"The mountain chains traverse the republic roughly from north to south, forming between them a number of valleys and plateaus. Overlooking one of these valleys, which is dominated by two volcanoes, lies, six thousand feet above sea level, the town of Quauhnahuac."
Those are the opening lines of Malcolm Lowry's "Under the Volcano," and it was on this day--June 7, 1945--that the fourth draft of the novel was lost when Lowry's shack on the Dollarton flats in North Vancouver burned down. Twelve years later--ten years after "Under the Volcano" finally was published--Lowry died in the Sussex village of Ripe, and is buried there in the graveyard of the church of St. John the Baptist.
Lowry composed an amusing epitaph for himself, but a more serious farewell might be one of his poems:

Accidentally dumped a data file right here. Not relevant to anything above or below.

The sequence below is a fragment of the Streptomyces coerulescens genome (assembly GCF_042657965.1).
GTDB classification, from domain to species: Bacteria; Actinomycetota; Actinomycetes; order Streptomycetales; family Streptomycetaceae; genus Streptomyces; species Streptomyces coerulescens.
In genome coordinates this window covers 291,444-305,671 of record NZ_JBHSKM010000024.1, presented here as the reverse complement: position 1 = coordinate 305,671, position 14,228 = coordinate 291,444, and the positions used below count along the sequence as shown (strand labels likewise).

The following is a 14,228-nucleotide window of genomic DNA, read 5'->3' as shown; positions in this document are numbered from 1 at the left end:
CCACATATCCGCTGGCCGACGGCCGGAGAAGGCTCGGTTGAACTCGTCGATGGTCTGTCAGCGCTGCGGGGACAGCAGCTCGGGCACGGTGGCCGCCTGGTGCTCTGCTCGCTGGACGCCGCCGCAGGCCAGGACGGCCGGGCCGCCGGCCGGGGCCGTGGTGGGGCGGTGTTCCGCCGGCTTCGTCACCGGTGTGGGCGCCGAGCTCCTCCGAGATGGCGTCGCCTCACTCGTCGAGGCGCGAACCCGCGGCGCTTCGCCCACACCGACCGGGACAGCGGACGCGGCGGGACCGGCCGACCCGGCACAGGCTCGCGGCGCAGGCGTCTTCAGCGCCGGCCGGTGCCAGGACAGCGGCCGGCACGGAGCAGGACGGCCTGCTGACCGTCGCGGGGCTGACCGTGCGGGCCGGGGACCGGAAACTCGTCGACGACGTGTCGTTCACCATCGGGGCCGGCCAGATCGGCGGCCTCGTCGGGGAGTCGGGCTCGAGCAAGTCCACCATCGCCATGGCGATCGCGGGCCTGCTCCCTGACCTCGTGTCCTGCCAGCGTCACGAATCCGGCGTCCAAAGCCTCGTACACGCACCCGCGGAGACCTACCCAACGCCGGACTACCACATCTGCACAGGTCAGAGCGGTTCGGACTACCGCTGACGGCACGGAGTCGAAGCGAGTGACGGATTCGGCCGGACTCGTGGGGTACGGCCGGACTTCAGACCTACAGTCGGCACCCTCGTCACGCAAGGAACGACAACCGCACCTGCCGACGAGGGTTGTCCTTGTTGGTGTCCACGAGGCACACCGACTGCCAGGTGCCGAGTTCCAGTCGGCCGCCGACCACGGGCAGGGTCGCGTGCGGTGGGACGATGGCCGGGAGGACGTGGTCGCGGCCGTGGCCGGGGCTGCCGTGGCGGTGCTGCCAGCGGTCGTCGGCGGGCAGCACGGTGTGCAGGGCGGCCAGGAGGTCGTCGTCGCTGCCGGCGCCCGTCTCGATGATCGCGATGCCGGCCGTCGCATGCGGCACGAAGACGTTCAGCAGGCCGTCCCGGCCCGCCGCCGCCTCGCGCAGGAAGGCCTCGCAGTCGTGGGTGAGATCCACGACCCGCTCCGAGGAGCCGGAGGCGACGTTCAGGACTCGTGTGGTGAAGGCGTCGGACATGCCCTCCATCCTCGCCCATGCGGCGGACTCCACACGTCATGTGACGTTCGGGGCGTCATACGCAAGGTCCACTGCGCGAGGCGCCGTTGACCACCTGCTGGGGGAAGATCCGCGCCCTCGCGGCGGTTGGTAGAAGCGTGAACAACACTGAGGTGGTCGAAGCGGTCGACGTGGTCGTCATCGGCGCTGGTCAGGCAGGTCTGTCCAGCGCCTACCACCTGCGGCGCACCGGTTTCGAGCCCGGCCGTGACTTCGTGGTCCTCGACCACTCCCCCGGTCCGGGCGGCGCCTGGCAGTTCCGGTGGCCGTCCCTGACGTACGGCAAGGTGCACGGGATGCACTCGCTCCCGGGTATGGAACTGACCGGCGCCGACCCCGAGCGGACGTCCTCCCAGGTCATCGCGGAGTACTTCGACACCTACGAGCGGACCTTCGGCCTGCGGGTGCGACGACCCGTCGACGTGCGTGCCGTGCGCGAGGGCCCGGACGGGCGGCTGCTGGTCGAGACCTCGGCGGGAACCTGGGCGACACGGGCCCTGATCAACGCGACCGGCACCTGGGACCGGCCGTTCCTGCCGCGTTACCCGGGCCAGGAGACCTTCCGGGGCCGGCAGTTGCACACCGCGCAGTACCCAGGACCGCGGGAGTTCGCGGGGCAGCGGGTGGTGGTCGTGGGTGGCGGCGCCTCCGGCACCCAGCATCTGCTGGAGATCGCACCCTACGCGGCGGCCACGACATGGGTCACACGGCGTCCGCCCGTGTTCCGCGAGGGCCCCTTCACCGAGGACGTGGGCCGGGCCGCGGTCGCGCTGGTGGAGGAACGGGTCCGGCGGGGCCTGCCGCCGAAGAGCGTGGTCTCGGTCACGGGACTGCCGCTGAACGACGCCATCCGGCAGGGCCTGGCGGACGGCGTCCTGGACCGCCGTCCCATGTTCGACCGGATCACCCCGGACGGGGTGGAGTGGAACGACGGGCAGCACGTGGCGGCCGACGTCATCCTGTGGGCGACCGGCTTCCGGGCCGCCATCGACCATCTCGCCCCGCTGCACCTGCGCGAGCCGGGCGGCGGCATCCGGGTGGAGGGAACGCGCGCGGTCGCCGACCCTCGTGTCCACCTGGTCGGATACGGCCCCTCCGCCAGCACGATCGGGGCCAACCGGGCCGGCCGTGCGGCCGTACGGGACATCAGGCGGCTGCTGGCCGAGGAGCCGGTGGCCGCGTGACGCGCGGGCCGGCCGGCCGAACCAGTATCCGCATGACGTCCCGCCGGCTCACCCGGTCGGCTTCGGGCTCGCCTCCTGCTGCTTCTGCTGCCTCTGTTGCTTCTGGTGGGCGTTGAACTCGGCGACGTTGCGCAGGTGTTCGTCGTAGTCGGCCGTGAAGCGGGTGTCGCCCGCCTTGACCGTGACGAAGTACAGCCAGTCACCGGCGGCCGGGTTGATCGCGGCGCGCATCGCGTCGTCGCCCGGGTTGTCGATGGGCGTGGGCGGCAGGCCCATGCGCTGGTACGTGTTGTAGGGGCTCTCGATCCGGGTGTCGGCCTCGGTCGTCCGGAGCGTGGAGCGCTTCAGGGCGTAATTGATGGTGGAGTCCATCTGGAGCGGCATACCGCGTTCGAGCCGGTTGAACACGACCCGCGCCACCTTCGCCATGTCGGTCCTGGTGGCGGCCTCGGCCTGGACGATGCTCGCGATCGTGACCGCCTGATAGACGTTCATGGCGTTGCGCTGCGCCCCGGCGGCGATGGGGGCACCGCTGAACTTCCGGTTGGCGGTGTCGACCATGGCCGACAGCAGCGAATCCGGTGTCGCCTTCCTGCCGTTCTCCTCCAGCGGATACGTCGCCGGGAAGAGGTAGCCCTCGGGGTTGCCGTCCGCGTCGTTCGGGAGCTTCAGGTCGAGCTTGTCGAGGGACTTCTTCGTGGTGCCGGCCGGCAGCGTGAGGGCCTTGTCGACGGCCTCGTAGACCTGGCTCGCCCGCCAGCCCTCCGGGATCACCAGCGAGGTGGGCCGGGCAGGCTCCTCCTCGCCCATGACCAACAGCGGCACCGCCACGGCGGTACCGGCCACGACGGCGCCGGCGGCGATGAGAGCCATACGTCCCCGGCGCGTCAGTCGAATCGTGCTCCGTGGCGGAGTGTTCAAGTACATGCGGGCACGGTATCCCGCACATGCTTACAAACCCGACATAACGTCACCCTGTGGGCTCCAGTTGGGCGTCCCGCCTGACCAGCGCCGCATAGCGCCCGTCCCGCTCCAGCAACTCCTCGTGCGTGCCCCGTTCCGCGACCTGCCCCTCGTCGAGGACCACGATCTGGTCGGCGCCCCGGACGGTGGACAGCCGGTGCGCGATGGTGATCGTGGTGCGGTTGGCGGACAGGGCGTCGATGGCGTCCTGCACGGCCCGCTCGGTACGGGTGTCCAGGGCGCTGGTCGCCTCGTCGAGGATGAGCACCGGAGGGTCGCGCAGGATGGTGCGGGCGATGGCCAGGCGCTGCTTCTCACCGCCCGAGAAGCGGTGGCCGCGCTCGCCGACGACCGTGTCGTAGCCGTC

"The ship is turning homeward now at last.
The bosun tries to read but dreams of home.
The old lamptrimmer sleeps, the engine thrums.
His lamps are set to light us from the past
To a near future unmysterious as this mast
With iron and what iron loves of kingdom come.
Patient iron! But, beyond the mainstruck, dumb
Blankness, or the twitch of reeling stars cast
Adrift in a white ocean of doubt.
Perhaps this tramp rolls toward a futurity
That broods on ocean less than on the gall
In seamen's minds. Is that star wormwood out
Among love's stars? This freighter eternity?
Where are we going? Life save us all."